Bergdahl told Dahl that his family, especially his father, told him “I can’t succeed in anything, that I am a failure.”
He traveled to Paris to join the French Foreign Legion because it “was an adventurous-sounding idea,” but he said he was rejected because of his vision.
He later enlisted in the U.S. Coast Guard because he loved the ocean and felt the service had an “extremely prestigious, honorable mission.” He was given an “uncharacterized discharge” — his attorneys describe it as a “psychological discharge” — following a panic attack after three weeks of training. Bergdahl said he felt overwhelmed at the thought he might not be able to save people in an ocean rescue.
Bergdahl came back to Hailey, where he learned to meditate and joined a dance group. Studying eastern philosophy taught him to face things that frightened him.
“One of the reasons why I was focusing on dancing was because that put me in an environment that forced me to actually interact on a social level that I was never used to,” he said.
He joined the Army in spring 2008, when he was 22. He was given a waiver from rules that bar the enlistment of those with certain psychological problems. At the time, the Army had relaxed its recruitment standards because it was stretched thin by the fighting in Iraq and Afghanistan.
By several accounts, his Army stint was successful until he walked off and fell into the hands of associates of the Taliban, with one sergeant testifying last September: “He was a great soldier.”
You were one of the best soldiers, arguably the best soldier in your platoon. Your service up until that point was exemplary.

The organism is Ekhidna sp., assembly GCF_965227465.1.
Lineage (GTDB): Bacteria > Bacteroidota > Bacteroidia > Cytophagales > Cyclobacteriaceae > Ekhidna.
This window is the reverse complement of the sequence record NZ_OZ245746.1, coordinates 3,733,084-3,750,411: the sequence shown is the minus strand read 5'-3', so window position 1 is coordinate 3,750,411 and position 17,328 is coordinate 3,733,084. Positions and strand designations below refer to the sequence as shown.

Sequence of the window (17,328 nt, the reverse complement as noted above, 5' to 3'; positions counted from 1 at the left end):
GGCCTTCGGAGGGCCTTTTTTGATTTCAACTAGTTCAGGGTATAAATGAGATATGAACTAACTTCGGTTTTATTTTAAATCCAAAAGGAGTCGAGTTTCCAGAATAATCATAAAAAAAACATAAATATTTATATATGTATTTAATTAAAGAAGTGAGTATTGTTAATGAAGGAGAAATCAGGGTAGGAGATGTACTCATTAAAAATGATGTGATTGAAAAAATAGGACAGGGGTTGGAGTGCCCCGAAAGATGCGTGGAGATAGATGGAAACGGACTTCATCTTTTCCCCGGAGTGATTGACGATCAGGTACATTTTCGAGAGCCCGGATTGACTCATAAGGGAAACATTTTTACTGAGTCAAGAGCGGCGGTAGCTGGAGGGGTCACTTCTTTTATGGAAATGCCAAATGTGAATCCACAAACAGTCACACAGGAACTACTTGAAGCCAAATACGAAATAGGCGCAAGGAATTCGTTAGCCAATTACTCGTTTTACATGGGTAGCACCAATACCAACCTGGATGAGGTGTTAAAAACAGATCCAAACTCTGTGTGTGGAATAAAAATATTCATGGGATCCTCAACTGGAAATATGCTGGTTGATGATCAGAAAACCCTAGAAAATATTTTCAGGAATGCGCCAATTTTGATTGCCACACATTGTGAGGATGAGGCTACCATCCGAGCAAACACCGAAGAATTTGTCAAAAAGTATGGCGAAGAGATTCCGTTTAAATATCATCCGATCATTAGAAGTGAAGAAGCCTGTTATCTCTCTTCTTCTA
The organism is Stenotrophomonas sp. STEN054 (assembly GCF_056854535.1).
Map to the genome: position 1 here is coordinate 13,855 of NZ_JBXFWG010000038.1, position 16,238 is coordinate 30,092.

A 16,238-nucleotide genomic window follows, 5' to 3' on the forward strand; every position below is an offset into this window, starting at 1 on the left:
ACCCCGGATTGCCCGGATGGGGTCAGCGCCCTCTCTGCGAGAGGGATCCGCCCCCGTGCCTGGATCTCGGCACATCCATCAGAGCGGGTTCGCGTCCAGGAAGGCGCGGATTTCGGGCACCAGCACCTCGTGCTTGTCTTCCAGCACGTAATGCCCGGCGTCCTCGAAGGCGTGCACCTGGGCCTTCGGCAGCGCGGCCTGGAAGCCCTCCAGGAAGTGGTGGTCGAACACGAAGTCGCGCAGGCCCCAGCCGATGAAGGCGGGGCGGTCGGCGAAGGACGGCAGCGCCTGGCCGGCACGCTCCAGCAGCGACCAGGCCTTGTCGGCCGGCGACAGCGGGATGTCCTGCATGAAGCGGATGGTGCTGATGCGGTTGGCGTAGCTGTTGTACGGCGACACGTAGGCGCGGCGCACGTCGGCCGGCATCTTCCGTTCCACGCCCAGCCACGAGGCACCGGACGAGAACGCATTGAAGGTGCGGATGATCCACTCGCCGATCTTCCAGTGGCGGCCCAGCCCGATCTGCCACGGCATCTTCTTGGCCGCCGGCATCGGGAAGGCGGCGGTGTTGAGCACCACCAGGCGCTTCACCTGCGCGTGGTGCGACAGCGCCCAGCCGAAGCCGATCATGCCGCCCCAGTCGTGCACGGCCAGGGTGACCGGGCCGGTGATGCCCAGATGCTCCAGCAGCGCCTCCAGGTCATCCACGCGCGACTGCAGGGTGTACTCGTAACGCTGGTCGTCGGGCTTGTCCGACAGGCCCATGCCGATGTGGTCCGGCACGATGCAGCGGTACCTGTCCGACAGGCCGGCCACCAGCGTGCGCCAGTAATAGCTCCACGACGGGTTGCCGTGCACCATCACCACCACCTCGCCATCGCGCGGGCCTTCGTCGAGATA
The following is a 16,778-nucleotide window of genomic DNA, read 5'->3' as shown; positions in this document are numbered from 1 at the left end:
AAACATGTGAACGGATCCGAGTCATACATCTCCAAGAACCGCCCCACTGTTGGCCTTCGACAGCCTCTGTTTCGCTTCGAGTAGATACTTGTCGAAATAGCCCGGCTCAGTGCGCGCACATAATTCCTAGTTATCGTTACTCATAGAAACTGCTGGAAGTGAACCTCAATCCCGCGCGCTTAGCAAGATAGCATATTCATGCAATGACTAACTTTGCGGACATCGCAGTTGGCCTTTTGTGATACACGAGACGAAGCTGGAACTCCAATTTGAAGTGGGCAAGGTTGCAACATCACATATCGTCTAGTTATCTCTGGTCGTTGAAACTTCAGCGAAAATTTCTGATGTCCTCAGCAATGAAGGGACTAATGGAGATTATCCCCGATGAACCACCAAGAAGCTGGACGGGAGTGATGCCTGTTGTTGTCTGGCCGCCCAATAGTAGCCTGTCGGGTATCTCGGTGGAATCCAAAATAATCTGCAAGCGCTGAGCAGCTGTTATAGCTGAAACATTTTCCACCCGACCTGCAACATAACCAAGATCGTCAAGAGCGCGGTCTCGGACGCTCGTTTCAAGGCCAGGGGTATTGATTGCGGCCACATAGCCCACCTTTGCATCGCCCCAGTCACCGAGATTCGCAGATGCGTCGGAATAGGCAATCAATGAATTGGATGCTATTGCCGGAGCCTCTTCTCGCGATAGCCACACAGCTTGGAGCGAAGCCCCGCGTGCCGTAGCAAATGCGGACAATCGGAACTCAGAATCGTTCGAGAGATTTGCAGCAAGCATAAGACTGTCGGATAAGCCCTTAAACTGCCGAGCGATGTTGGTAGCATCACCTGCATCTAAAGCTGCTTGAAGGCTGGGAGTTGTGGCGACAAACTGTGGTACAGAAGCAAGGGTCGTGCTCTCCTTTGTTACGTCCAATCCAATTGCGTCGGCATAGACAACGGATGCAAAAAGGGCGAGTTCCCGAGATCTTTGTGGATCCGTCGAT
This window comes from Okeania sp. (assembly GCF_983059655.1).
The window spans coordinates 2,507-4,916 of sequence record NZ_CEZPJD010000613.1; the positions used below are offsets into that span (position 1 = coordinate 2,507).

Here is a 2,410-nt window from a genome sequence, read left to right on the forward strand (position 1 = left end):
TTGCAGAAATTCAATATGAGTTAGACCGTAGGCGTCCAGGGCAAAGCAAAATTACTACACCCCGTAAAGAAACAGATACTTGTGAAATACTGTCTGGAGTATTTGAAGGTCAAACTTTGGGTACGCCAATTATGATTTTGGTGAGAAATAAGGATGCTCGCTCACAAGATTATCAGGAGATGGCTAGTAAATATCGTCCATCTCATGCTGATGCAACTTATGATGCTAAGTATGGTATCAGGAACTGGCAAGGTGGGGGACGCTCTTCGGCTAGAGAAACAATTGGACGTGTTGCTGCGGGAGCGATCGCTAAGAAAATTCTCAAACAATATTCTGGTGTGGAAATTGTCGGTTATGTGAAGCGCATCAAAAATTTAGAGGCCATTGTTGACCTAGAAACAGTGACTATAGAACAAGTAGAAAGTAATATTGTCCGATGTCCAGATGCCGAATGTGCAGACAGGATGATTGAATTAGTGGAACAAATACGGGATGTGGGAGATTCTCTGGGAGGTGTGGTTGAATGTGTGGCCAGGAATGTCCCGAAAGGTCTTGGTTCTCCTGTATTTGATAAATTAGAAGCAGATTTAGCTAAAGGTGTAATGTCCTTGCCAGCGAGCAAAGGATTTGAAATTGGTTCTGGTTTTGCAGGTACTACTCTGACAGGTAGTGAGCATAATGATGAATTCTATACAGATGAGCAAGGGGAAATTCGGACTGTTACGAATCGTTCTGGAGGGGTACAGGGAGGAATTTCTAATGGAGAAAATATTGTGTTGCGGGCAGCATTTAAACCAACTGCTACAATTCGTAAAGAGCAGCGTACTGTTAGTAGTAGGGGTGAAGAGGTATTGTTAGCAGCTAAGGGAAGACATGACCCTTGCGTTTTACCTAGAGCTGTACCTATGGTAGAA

Lt. Gen. Kenneth Dahl to Bergdahl, as quoted in a transcript of their interview
The Sanity Board evaluation states Bergdahl still understood that his actions in walking away from his unit were wrong. The board also found he does not currently suffer from psychological problems that would prevent him from standing trial.
On Thursday, Bergdahl’s lawyer Army Lt. Col. Franklin Rosenblatt declined to discuss with The Associated Press how the psychiatric issues figure in the defense’s strategy for Bergdahl’s court-martial. But defense arguments at his 2015 Article 32 hearing — similar to a civilian grand jury proceeding — shed light on the role his mental health may play.
Defense attorney Eugene Fidell told the officer presiding over the hearing that mitigating factors in the case include “the psychological diagnosis that’s before you, and the need for continuing medical and psychiatric or psychological care. This is totally undisputed.”
Bergdahl’s diagnosis could garner sympathy from jurors if it is allowed as evidence during the guilt-or-innocence phase of the court-martial, said retired Army Maj. Gen. Walt Huffman, who served as the branch’s top lawyer and later as dean of the Texas Tech University School of Law. Some legal experts said the diagnosis may not be allowed in at that stage, but it’s likely to also give the defense a strong argument for leniency at sentencing.
Such sympathy would likely disappoint Bergdahl’s critics among the public, who fear that details of his background distract from the magnitude of his actions in Afghanistan.
“Sometimes juries hear things and say, ‘We understand the law and all that, but it’s not right to punish this guy,’” Huffman told the AP.
The Associated Press contributed.